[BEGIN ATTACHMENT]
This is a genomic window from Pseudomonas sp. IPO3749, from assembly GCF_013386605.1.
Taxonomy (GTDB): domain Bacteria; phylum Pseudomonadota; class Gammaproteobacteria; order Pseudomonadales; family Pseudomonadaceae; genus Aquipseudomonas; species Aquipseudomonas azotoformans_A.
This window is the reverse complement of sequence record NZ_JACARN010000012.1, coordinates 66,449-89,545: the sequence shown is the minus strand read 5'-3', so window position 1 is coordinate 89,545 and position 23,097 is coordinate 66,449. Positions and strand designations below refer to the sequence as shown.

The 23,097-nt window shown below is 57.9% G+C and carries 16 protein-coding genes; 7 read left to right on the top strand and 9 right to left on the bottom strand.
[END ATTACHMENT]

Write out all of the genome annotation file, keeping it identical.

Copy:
This is a genomic window from Pseudomonas sp. IPO3749, from assembly GCF_013386605.1.
Taxonomy (GTDB): domain Bacteria; phylum Pseudomonadota; class Gammaproteobacteria; order Pseudomonadales; family Pseudomonadaceae; genus Aquipseudomonas; species Aquipseudomonas azotoformans_A.
This window is the reverse complement of sequence record NZ_JACARN010000012.1, coordinates 66,449-89,545: the sequence shown is the minus strand read 5'-3', so window position 1 is coordinate 89,545 and position 23,097 is coordinate 66,449. Positions and strand designations below refer to the sequence as shown.

The 23,097-nt window shown below is 57.9% G+C and carries 16 protein-coding genes; 7 read left to right on the top strand and 9 right to left on the bottom strand.